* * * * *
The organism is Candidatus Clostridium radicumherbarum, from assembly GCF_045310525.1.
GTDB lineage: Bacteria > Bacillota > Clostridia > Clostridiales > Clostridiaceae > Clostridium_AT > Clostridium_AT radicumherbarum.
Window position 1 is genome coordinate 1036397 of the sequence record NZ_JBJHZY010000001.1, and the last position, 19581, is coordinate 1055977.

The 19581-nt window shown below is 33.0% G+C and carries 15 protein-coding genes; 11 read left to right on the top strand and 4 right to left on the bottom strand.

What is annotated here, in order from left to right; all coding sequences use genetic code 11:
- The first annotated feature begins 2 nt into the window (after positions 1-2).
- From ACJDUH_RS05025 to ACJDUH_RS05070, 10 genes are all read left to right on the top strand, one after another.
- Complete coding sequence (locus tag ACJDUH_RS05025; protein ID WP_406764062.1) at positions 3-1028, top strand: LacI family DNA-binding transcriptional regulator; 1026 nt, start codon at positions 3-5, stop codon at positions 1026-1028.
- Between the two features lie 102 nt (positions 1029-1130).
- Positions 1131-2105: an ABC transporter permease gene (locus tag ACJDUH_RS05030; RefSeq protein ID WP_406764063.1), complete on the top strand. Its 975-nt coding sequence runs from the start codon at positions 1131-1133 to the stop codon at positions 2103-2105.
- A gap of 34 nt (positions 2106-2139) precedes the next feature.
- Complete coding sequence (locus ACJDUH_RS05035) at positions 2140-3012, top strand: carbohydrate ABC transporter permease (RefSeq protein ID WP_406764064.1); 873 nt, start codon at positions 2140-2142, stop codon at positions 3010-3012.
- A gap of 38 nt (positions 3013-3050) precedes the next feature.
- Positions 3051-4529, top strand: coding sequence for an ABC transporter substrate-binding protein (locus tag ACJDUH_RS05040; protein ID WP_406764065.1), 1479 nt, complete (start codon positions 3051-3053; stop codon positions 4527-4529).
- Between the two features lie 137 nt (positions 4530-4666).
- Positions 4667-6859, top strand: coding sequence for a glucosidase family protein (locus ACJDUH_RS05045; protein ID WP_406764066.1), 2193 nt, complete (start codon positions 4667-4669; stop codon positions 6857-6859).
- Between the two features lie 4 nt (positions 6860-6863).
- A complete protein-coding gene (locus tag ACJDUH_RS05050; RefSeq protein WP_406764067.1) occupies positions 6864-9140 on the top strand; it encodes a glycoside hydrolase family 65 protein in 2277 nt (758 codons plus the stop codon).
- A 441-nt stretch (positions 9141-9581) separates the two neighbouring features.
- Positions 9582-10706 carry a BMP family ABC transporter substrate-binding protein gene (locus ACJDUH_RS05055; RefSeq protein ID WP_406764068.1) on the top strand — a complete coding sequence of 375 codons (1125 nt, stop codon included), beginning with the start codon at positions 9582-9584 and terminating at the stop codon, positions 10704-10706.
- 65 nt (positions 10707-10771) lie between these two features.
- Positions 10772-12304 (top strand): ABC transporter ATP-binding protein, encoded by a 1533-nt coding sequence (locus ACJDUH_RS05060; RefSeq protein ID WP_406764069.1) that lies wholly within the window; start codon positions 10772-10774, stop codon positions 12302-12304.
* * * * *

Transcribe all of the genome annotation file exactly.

The organism is Candidatus Clostridium radicumherbarum, from assembly GCF_045310525.1.
GTDB lineage: Bacteria > Bacillota > Clostridia > Clostridiales > Clostridiaceae > Clostridium_AT > Clostridium_AT radicumherbarum.
Window position 1 is genome coordinate 1036397 of the sequence record NZ_JBJHZY010000001.1, and the last position, 19581, is coordinate 1055977.

The 19581-nt window shown below is 33.0% G+C and carries 15 protein-coding genes; 11 read left to right on the top strand and 4 right to left on the bottom strand.

What is annotated here, in order from left to right; all coding sequences use genetic code 11:
- The first annotated feature begins 2 nt into the window (after positions 1-2).
- From ACJDUH_RS05025 to ACJDUH_RS05070, 10 genes are all read left to right on the top strand, one after another.
- Complete coding sequence (locus tag ACJDUH_RS05025; protein ID WP_406764062.1) at positions 3-1028, top strand: LacI family DNA-binding transcriptional regulator; 1026 nt, start codon at positions 3-5, stop codon at positions 1026-1028.
- Between the two features lie 102 nt (positions 1029-1130).
- Positions 1131-2105: an ABC transporter permease gene (locus tag ACJDUH_RS05030; RefSeq protein ID WP_406764063.1), complete on the top strand. Its 975-nt coding sequence runs from the start codon at positions 1131-1133 to the stop codon at positions 2103-2105.
- A gap of 34 nt (positions 2106-2139) precedes the next feature.
- Complete coding sequence (locus ACJDUH_RS05035) at positions 2140-3012, top strand: carbohydrate ABC transporter permease (RefSeq protein ID WP_406764064.1); 873 nt, start codon at positions 2140-2142, stop codon at positions 3010-3012.
- A gap of 38 nt (positions 3013-3050) precedes the next feature.
- Positions 3051-4529, top strand: coding sequence for an ABC transporter substrate-binding protein (locus tag ACJDUH_RS05040; protein ID WP_406764065.1), 1479 nt, complete (start codon positions 3051-3053; stop codon positions 4527-4529).
- Between the two features lie 137 nt (positions 4530-4666).
- Positions 4667-6859, top strand: coding sequence for a glucosidase family protein (locus ACJDUH_RS05045; protein ID WP_406764066.1), 2193 nt, complete (start codon positions 4667-4669; stop codon positions 6857-6859).
- Between the two features lie 4 nt (positions 6860-6863).
- A complete protein-coding gene (locus tag ACJDUH_RS05050; RefSeq protein WP_406764067.1) occupies positions 6864-9140 on the top strand; it encodes a glycoside hydrolase family 65 protein in 2277 nt (758 codons plus the stop codon).
- A 441-nt stretch (positions 9141-9581) separates the two neighbouring features.
- Positions 9582-10706 carry a BMP family ABC transporter substrate-binding protein gene (locus ACJDUH_RS05055; RefSeq protein ID WP_406764068.1) on the top strand — a complete coding sequence of 375 codons (1125 nt, stop codon included), beginning with the start codon at positions 9582-9584 and terminating at the stop codon, positions 10704-10706.
- 65 nt (positions 10707-10771) lie between these two features.
- Positions 10772-12304 (top strand): ABC transporter ATP-binding protein, encoded by a 1533-nt coding sequence (locus ACJDUH_RS05060; RefSeq protein ID WP_406764069.1) that lies wholly within the window; start codon positions 10772-10774, stop codon positions 12302-12304.